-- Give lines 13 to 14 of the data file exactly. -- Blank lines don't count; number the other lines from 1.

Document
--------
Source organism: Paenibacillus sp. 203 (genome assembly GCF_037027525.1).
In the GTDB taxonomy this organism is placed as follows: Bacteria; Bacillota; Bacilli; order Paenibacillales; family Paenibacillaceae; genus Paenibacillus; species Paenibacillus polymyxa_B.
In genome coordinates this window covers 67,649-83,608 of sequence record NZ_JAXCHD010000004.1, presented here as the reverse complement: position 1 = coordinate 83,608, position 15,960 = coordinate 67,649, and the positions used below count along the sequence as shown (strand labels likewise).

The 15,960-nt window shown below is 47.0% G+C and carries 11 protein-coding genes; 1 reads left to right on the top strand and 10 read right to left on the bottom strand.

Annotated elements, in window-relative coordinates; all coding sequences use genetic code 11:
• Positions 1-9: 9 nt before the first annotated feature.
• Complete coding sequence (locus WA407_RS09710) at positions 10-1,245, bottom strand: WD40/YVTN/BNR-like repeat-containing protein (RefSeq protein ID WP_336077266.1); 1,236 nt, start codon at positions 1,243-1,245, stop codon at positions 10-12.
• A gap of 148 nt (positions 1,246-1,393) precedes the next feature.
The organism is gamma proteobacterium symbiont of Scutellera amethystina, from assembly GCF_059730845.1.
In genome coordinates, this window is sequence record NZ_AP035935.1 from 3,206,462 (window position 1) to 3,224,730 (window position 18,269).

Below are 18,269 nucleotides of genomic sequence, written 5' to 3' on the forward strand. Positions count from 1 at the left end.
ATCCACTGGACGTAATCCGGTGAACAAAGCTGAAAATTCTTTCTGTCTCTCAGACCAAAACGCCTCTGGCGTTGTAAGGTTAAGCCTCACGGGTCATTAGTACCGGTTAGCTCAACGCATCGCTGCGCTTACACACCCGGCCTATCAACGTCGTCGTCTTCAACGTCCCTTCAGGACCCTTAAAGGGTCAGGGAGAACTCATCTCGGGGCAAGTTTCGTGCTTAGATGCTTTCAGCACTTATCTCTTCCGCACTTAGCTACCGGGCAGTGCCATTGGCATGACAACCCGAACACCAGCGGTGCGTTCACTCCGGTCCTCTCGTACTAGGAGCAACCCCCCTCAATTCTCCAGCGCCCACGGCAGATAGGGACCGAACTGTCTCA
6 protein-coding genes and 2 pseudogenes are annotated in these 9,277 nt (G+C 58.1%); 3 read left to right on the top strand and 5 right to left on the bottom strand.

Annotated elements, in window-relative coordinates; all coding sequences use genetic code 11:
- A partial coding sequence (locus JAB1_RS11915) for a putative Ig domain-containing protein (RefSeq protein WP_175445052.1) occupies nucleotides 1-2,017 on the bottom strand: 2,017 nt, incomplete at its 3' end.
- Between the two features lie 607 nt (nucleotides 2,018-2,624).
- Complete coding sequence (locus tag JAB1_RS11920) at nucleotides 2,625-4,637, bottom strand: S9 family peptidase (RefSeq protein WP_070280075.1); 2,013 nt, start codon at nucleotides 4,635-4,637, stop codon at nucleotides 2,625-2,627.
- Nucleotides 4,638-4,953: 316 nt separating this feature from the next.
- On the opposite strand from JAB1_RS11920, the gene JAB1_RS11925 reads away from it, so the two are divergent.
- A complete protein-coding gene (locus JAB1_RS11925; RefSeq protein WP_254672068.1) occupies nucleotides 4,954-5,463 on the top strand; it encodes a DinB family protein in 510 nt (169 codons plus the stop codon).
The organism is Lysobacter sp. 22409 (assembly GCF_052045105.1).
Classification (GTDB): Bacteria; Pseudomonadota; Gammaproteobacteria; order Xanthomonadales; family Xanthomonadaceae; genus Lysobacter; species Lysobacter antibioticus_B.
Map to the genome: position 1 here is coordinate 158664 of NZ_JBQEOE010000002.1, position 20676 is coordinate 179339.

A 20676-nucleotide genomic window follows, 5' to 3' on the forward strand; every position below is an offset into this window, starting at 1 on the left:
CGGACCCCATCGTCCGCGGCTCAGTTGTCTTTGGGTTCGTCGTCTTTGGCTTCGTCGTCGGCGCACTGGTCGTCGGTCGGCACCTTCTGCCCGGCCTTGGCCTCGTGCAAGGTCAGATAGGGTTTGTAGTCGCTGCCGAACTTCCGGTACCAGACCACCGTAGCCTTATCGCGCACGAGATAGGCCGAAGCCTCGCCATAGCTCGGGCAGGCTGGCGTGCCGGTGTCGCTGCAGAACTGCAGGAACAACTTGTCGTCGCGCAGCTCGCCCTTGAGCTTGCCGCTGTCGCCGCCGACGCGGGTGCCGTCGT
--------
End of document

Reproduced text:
6 protein-coding genes and 2 pseudogenes are annotated in these 9,277 nt (G+C 58.1%); 3 read left to right on the top strand and 5 right to left on the bottom strand.

Annotated elements, in window-relative coordinates; all coding sequences use genetic code 11: